Maulana Hussain Ahmed Madni, who was a senior scholar at the Darul Uloom Deoband, describes this Jihadi movement as “Reshmi Rumal Movement” in his book Tehreek Reshmi Rumal. Ubaid Ullah Sindhi (1872 – 1944), a Sikh who converted to Islam, and became a part of Darul Uloom Deoband, who worked under the Chancellor Maulana Manudul Hasan, writes in one of his essays “Shah Waliullah Aur unki Siyasi Tareekh” that the movement was founded on the ideals of Shah Waliullah and its aim was to achieve the political and religious agenda on the lines of Shah’s ideologies; this belief was in some way different than the predominant motives of Darul Uloom Deoband.

The band of Pashtuns mobilised to fight against the British were called “Jamaat e Mujahideen” or the religious warriors. Darul Uloom Deoband procured the funds and disbursed it to the Pashtuns. Printing presses were setup during this time in the sub-continent. Darul Uloom Deoband struggled to recruit more and more youth to wage a Jihad against the British. As for Pashtuns and Balochs a plan was devised. The Kohistan (upper Swat) was tasked to join the Turkish army against the British in order to weaken the British position there on the frontline and make them focus rather on the First World War where British were engaged against the Turkish than the sub-continent. On the other hand, the Mohmands and Mehsuds (Waziristan) were given the task to wage Jihad on the British forces in Peshawar; Kalat and Makran tribes of Balochistan were to wage Jihad on British forces in Karachi; the Ghaznis (Afghanistan) were to wage Jihad in Quetta. This was the plan of Darul Uloom Deoband to use and mobilise the Pashtuns and Balochs against the British on the name of Jihad.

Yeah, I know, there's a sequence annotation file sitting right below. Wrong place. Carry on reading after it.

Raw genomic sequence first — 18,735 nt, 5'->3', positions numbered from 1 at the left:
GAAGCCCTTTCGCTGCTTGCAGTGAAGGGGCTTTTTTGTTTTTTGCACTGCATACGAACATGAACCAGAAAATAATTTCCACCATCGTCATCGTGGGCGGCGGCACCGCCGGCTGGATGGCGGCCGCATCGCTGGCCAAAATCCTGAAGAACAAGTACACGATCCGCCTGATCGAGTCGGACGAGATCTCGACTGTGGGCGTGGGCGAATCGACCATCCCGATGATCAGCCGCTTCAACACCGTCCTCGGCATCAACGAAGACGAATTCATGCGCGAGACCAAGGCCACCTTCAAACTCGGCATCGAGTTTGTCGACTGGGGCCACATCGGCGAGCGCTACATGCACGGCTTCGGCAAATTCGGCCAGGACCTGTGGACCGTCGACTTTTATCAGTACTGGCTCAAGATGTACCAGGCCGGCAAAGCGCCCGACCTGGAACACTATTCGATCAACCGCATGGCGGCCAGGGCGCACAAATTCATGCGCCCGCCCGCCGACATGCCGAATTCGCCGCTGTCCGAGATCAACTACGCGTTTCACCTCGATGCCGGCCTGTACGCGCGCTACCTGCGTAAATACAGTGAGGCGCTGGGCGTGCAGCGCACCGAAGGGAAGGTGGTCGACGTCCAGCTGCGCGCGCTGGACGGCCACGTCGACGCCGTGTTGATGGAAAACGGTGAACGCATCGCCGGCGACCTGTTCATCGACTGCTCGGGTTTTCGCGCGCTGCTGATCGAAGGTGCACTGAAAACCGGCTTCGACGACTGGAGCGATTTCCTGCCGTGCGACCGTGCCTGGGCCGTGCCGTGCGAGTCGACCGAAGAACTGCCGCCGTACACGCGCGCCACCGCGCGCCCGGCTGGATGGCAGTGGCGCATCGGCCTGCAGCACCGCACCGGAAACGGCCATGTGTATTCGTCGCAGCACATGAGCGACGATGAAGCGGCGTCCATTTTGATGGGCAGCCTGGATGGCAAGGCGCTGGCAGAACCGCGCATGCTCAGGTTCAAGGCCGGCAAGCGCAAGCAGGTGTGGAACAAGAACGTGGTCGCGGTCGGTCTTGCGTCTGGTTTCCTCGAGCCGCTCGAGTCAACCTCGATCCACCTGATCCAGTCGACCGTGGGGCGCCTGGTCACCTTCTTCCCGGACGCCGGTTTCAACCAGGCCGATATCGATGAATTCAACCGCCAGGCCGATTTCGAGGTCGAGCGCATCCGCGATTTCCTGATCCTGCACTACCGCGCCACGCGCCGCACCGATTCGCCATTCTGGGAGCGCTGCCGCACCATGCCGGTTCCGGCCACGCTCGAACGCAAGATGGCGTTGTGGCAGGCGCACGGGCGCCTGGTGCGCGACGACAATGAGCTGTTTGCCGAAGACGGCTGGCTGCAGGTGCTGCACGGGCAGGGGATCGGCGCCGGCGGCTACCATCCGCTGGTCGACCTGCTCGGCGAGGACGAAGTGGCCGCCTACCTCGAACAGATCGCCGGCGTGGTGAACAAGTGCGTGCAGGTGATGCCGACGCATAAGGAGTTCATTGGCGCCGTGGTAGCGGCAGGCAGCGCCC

Such a Jihad by Pashtuns against the British was not any thing new. Between 1893 and 1897, Hadda Mulla’s Jihad against the British also focused on the preservation of Pashtun’s culture, religion and their independence. This Jihad was different than the Jihad against British as the one earlier in time had no supervision of Darul Uloom Deoband, whereas this time the Darul Uloom Deoband fully sponsored the Jihad against the British and provided the Pashtuns with funds, munition and all the support required in insurgency that they needed.